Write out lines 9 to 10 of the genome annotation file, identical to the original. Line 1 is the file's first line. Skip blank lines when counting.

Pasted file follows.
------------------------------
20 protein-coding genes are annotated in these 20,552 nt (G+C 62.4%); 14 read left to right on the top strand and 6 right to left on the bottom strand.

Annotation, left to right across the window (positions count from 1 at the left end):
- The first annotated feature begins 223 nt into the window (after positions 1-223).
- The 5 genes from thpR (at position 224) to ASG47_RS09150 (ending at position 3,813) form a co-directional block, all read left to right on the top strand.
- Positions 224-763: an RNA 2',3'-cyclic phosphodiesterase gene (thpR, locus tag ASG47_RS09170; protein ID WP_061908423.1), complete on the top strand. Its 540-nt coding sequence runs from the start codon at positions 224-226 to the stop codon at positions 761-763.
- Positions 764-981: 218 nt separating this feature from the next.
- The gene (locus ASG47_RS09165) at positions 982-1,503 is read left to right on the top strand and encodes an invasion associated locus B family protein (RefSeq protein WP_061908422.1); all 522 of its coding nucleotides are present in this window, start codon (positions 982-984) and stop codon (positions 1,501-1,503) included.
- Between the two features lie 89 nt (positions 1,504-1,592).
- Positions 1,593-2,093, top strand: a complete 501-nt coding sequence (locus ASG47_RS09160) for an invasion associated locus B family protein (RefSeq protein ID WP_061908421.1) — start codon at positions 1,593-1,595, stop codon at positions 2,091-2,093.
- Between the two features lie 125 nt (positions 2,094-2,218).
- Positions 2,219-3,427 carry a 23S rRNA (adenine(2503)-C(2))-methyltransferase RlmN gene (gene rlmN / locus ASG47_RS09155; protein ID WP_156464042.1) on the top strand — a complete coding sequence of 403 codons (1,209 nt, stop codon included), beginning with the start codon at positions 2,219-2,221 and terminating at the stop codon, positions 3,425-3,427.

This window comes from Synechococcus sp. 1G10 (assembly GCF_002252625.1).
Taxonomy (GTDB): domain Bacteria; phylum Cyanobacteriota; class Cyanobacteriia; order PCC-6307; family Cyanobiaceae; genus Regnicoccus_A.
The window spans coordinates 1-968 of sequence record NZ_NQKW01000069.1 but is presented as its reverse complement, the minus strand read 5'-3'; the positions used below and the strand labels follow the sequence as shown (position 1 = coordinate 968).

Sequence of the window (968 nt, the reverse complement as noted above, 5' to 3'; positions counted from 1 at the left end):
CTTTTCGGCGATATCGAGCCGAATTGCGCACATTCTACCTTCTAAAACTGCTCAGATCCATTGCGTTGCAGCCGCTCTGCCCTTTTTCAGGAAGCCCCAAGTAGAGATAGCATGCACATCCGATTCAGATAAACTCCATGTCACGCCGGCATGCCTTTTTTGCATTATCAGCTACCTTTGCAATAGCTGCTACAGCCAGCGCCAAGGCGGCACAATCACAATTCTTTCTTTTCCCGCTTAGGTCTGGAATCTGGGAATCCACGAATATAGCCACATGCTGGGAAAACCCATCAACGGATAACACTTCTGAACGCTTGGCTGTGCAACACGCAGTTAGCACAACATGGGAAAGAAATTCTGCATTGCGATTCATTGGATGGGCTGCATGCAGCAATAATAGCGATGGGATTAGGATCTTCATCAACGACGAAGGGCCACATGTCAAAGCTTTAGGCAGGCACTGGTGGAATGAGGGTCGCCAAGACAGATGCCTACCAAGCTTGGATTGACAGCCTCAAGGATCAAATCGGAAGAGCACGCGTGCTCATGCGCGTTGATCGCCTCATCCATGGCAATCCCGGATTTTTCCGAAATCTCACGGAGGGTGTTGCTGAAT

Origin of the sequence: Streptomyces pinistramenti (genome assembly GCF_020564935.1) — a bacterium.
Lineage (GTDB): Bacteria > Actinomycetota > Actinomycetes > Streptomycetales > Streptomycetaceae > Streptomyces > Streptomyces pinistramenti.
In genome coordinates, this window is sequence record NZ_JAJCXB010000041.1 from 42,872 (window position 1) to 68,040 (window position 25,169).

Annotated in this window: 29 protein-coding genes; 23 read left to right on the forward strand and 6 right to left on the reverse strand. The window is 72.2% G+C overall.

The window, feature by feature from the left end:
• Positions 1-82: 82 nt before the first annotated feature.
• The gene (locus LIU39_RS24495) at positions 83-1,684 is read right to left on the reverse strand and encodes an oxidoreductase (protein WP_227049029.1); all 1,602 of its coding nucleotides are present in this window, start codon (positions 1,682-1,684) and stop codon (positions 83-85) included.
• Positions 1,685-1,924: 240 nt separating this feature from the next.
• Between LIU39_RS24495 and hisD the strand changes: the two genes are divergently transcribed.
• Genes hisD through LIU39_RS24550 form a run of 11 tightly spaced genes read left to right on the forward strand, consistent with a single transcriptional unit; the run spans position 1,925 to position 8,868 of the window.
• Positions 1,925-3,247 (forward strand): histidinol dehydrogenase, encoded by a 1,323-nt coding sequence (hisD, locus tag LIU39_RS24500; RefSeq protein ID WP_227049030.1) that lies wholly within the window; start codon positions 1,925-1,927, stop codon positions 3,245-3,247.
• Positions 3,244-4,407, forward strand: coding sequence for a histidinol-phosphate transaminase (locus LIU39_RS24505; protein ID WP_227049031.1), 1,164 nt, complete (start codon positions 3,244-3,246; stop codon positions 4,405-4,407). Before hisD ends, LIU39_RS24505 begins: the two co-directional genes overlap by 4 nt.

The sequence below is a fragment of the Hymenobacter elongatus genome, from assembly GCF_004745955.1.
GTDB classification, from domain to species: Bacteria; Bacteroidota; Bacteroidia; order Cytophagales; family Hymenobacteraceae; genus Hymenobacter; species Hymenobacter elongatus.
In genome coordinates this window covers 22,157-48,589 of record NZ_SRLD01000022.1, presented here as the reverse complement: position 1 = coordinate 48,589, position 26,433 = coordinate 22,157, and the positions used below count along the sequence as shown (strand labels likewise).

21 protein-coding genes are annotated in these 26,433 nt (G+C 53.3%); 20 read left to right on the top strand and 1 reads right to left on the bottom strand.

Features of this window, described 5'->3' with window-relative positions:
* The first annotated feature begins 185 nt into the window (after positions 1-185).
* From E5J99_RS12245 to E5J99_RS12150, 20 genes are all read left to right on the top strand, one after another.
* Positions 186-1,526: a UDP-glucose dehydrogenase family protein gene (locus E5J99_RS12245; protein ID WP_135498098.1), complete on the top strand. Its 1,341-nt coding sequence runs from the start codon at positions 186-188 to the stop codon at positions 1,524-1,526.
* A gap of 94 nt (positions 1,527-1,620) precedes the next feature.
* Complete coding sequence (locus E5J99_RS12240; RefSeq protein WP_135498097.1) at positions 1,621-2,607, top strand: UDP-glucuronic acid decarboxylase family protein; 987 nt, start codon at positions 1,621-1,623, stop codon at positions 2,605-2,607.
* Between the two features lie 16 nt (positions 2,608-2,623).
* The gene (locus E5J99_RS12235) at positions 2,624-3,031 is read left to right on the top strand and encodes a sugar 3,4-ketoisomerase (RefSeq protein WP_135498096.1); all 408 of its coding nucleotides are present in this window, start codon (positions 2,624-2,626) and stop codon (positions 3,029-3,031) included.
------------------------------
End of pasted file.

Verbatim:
- Positions 1,593-2,093, top strand: a complete 501-nt coding sequence (locus ASG47_RS09160) for an invasion associated locus B family protein (RefSeq protein ID WP_061908421.1) — start codon at positions 1,593-1,595, stop codon at positions 2,091-2,093.
- Between the two features lie 125 nt (positions 2,094-2,218).